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Prelinguistic predictors of language development in children with autism spectrum disorders over four-five years

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TitlePrelinguistic predictors of language development in children with autism spectrum disorders over four-five years
Publication TypeJournal Article
AbstractThis study examined relationships between prelinguistic variables from the MacArthur-Bates CD I and the development of language comprehension and production in children with autism. Forty-four children were assessed at baseline and 6, 12, 24, 33 and 53 months later. Growth Curve Modeling was used to examine the extent to which three composite CDI variables and three CDI item groupings predicted language development over 4-5 years. When examined individually, prespeech and early gestures were significant predictors of change for both comprehension and production, but late gestures were not. In addition, initiating joint attention and games and routines predicted comprehension and production over 4-5 years, and conventional gestures also predicted production. When all factors were considered simultaneously, children's ability to participate in games and routines was the only significant predictor of language production over time. The results are discussed with regard to their implications for understanding the complex factors that affect developmental outcomes.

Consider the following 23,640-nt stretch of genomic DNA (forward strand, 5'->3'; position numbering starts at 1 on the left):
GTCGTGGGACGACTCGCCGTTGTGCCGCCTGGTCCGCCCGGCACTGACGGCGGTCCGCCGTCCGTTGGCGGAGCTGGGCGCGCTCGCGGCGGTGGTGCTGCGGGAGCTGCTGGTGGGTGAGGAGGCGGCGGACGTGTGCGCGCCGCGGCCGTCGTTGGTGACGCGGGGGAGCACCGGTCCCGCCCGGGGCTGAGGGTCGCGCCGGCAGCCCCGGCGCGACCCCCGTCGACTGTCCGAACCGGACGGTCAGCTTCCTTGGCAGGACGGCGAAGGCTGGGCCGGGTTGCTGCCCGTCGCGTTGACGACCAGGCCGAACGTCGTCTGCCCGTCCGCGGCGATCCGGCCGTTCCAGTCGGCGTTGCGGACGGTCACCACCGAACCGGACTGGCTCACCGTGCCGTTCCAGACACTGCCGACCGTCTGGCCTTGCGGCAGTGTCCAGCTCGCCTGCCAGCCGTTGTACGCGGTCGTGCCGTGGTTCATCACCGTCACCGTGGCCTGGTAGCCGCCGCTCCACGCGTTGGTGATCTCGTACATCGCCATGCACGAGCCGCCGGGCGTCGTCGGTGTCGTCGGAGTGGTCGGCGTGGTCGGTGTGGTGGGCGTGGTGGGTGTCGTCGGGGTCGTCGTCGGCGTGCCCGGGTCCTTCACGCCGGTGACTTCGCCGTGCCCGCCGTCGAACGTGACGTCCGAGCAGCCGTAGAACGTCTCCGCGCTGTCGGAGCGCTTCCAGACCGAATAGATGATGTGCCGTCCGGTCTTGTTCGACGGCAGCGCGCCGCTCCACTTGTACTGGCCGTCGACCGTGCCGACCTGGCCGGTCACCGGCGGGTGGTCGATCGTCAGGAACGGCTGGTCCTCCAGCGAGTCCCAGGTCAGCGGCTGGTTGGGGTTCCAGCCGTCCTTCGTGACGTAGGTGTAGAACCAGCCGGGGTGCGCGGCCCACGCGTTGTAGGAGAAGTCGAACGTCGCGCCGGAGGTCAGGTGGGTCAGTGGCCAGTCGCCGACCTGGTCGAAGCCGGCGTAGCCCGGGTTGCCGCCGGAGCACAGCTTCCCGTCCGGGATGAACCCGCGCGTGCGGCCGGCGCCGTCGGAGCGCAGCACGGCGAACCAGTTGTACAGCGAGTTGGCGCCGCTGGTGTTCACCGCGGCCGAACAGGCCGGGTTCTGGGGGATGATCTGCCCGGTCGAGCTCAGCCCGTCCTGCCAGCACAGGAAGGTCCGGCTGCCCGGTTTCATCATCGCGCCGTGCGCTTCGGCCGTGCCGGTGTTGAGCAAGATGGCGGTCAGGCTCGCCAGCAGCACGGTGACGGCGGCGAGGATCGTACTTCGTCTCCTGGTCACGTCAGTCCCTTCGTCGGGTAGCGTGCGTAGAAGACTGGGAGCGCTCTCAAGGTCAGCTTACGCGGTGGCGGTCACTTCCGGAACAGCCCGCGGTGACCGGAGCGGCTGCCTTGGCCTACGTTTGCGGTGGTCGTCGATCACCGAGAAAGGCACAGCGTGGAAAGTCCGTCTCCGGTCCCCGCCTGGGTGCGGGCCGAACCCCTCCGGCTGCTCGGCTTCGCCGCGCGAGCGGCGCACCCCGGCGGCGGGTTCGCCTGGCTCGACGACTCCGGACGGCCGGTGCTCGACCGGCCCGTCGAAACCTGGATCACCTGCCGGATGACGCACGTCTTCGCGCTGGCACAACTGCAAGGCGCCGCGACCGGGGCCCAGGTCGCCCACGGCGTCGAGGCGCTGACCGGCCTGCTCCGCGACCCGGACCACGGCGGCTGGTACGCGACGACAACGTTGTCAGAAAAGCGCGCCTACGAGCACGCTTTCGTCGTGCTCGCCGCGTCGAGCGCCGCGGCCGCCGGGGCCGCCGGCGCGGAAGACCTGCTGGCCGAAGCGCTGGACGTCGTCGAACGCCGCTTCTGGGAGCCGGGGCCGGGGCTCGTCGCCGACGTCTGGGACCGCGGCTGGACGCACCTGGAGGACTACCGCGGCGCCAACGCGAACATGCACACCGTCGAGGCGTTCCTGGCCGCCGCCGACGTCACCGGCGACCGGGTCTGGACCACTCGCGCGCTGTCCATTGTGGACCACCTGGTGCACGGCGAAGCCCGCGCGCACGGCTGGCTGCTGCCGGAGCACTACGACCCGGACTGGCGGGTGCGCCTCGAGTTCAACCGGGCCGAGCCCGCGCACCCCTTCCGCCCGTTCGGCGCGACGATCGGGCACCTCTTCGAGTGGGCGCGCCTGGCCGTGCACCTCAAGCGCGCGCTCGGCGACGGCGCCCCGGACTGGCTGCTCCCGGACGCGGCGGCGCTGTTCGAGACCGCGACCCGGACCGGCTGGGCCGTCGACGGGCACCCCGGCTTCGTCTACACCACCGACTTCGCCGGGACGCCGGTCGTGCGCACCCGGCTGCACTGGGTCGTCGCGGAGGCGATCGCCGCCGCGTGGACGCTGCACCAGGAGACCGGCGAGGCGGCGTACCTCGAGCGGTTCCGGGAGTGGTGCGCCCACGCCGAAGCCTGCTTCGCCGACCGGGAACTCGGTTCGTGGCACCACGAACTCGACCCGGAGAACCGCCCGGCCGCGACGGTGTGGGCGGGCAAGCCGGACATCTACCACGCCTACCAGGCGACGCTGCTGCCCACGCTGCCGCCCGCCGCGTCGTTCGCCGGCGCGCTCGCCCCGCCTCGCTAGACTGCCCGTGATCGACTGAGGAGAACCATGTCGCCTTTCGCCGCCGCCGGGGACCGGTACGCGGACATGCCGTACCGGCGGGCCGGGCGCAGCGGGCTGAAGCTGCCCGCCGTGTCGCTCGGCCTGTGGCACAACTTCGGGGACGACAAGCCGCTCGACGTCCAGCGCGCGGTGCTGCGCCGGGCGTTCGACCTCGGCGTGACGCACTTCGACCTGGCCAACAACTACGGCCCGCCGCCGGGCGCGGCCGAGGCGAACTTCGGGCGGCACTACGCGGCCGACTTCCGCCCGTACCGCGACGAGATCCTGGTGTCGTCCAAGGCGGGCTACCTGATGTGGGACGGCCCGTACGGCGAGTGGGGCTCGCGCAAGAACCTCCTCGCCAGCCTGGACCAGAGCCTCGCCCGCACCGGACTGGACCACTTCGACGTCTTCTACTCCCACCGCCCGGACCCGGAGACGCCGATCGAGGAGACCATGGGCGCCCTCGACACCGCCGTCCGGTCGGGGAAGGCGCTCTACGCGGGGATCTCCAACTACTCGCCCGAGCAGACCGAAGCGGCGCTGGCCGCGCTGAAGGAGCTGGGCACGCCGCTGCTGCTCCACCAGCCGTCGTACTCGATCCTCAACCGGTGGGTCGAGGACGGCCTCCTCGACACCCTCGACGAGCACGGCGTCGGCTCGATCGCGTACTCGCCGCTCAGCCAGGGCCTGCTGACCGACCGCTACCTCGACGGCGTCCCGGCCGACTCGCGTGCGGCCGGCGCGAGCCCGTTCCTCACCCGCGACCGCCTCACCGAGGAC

AuthorsBopp, K. D., and Mirenda P.
Year of Publication2011
PublicationJournal of Child Language.
Volume38
Issue3
Pages485-503
ISSN0305-0009 (print), 1469-7602 (electronic)
Publisher DOIhttp://journals.cambridge.org/CMAccess
NotesCambridge University Press, responsible for the promotion of Journal of Child Language, have allowed *full text access* to a collection of papers, which can only be accessed through this web link: http://journals.cambridge.org/CMAccess until 30th June 2013.
Reseach NotesPortions of this study were presented at the 2008 International Meeting for Autism Research in London, UK; and the 2008 Conference of the American Speech-Language-Hearing Association in Chicago, IL. This research was funded through a post-doctoral fellowship from the National Alliance for Autism Research/Autism Speaks and a grant from the Ministry of Children and Family Development in British Columbia, Canada.
Keywords (MeSH)attention, autistic disorder, child, child development disorders, child language, comprehension, gestures, language development disorders, longitudinal studies, play & playthings, social participation
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